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Tuesday, August 30, 2016, 23:48

Hong Kong offices a crown jewel for high-yield hunters

By Oswald Chan
Hong Kong offices a crown jewel for high-yield hunters
Cheung Kong Center (left) — the headquarters of tycoon Li Ka-shing’s business empire — stands beside the Bank of China Tower in Central. According to US real estate advisory firm Colliers International, yields from investments in the office property sector in major Asia Pacific centers currently range from 3 to 6 percent. (Jerome Favre / Bloomberg)

Talk of Li Ka-shing’s property flagship unloading its stake in one of Hong Kong’s prime commercial buildings at the upper end of the valuation scale, as well shrinking bond yields worldwide, have injected fresh zeal into the city’s offices market.

Market experts say the local office property sector stands to benefit from prospects of higher investment returns as continued purchases of government bonds by central banks have further depressed global bond yields.

Li’s Cheung Kong Property Holdings (CK Property) — the property flagship of CK Hutchison Holdings (CK Hutchison) — is reported to be contemplating disposing its 75-percent stake in The Center — a 73-story commercial skyscraper located in the Central business district — with a property valuation appraisal of between HK$26.6 billion and HK$50 billion.

If the property could go for up to HK$50 billion, it would be one of the highest prices ever fetched in the city’s office investment market.

Another key factor driving investors in the local offices sector is compressed global bond yields, with continued asset purchase programs of buying government bonds by central banks having pushed bond yields to their lowest levels, thereby stimulating investment in properties.

According to US real estate advisory firm Colliers International, yields from investments in the office property sector in major Asia Pacific centers currently range from 3 to 6 percent. The Australian and Japanese office markets offer a yield of 4 percent above government bonds, while the Hong Kong market can generate a return of 2 percent higher than holding government bonds.

Data from Jones Lang LaSalle show that Hong Kong developer First Group Holdings forked out HK$789 million for a commercial development site in Kwai Chung last month. The price was 12 percent over the higher end of market expectations and surpassed the record price set by Sun Hung Kai Properties for a nearby business development site in May.

Hong Kong offices a crown jewel for high-yield hunters
Sources said First Group will spend HK$1.3 billion to build a new office building, which is expected to be completed in 2019.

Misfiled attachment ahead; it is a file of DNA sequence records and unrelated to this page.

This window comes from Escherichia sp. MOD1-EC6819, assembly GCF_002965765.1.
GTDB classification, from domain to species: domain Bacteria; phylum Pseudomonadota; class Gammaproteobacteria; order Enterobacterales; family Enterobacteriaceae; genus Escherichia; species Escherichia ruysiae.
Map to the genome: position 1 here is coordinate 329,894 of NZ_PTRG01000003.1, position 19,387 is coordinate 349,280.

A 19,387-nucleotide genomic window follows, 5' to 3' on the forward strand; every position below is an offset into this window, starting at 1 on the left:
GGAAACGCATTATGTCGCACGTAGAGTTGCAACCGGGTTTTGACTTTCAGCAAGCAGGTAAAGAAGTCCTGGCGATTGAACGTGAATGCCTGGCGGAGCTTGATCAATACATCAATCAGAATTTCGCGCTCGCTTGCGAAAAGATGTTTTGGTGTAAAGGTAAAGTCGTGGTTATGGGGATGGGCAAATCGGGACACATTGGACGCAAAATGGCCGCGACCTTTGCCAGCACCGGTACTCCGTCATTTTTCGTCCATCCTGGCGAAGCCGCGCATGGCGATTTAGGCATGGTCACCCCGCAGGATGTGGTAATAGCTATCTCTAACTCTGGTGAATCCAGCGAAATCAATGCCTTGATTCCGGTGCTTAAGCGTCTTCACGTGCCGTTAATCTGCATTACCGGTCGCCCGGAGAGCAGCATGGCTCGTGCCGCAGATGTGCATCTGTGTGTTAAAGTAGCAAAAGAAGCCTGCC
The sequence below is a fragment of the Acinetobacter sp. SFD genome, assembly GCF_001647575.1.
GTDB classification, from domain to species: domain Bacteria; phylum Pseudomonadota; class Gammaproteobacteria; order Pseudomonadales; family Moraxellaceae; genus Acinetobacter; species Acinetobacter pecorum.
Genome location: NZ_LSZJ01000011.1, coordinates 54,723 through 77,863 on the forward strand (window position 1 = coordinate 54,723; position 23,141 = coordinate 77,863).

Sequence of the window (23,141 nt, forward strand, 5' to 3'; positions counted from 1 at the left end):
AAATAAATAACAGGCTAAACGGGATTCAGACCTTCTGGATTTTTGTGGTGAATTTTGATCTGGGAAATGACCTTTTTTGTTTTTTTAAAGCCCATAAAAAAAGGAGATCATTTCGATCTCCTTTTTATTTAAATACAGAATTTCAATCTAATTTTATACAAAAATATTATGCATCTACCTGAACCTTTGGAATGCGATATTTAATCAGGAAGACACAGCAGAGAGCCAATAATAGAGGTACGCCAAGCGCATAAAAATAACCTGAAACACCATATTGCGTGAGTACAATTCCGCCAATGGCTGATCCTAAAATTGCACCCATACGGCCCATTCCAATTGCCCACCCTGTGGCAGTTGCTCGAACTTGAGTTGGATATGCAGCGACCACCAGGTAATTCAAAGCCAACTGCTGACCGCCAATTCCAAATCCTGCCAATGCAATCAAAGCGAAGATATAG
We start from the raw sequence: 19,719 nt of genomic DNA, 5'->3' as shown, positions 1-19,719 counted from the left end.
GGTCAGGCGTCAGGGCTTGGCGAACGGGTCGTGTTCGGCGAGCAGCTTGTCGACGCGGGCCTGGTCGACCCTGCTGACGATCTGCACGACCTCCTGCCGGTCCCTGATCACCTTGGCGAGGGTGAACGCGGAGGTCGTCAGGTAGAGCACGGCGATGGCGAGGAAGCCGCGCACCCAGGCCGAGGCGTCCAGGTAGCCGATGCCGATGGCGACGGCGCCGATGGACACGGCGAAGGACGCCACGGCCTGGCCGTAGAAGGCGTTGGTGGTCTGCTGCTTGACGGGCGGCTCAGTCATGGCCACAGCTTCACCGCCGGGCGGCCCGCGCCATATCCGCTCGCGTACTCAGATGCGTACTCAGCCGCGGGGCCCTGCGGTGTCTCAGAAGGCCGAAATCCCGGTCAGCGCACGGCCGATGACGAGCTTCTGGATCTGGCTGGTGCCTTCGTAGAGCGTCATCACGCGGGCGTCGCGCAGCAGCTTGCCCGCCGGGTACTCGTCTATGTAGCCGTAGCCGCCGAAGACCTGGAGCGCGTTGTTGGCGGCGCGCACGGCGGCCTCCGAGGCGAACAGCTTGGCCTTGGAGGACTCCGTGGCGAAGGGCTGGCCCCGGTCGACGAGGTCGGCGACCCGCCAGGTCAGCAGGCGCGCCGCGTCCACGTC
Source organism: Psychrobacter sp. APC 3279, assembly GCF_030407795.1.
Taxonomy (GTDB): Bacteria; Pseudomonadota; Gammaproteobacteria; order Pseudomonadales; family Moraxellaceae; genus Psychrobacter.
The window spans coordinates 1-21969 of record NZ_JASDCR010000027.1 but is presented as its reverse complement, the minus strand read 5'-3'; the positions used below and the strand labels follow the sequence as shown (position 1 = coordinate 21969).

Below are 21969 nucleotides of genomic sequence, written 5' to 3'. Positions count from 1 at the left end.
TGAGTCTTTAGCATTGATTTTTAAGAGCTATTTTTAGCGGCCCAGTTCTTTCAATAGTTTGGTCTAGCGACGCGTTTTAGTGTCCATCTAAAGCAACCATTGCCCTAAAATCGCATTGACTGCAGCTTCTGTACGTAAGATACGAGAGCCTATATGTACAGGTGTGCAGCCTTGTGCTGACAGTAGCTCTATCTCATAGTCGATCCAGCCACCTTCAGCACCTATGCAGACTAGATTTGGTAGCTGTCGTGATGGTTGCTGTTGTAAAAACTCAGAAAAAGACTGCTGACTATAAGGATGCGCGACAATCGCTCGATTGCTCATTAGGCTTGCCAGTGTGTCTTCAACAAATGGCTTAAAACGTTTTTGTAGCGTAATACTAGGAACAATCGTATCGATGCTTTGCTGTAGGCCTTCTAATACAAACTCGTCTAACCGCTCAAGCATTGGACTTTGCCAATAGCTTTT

Britain’s shock move in June to quit the European Union has generated global macroeconomic uncertainty that has further dented global bond yields, forcing investors to switch from bonds to properties. Companies’ urge to expand and landlords’ investment portfolio rebalancing have added momentum to investing in Hong Kong’s office sector.

Commercial property landlords’ efforts to rebalance their property investment portfolios to achieve greater shareholder value have thus facilitated more office investment deals.

Li has been rebalancing his global investment portfolio in recent years by cashing his assets in Hong Kong and on the Chinese mainland, and redirecting the proceeds into utility and infrastructure assets in European countries.

His elder son, Victor Li Tzar-kuoi, who is deputy chairman and managing director of CK Property, told investment analysts earlier this month that the group can sell any commercial property it holds, except Cheung Kong Center and Hutchison House.

Besides Cheung Kong Center and Hutchison House, CK Property’s office portfolio in the SAR includes China Building, The Center, the Harbourfront, Wayland House and 99 Cheung Fai Road.

Chinese mainland enterprises, on the other hand, are particularly eager to establish their footprints in Hong Kong, and have remained active in the local office investment market.

Last month, Shenzhen-based Cheung Kei Group acquired the East Tower of One HarbourGate in Hung Hom from local developer Wheelock & Co for HK$4.5 billion. The West Tower of One HarbourGate was snapped up by mainland insurer China Life Insurance (Overseas) for HK$5.85 billion in November last year.

Investment bank Daiwa Capital Markets believes that the market has underestimated the potential and strength of the local office sector.

“The Shenzhen-Hong Kong Stock Connect should provide a boost to the sector’s prospects in so far that it’s a step forward in the Chinese mainland’s attempt to liberalize or reform its financial sector,” said Jonas Kan Kwok-yu, head of Hong Kong and mainland property research at Daiwa Capital Markets.

“We see the Hong Kong office sector as the leading segment in the local property cycle since the second half of 2003, rather than one that has lagged behind the residential and retail sectors,” said Kan. “The fundamentals of the office sector are stronger than they appear.”

Colliers International reckons that Hong Kong’s office sector has been the most resilient, with both institutions and private investors showing strong interest in this segment.

“The (Hong Kong) office sector would be ideal for some core funds or institutions to deploy their capital and having it locked for three to four years until the global financial situation becomes clearer,” said Reeves Yan, capital markets and investment services senior director at Colliers International.
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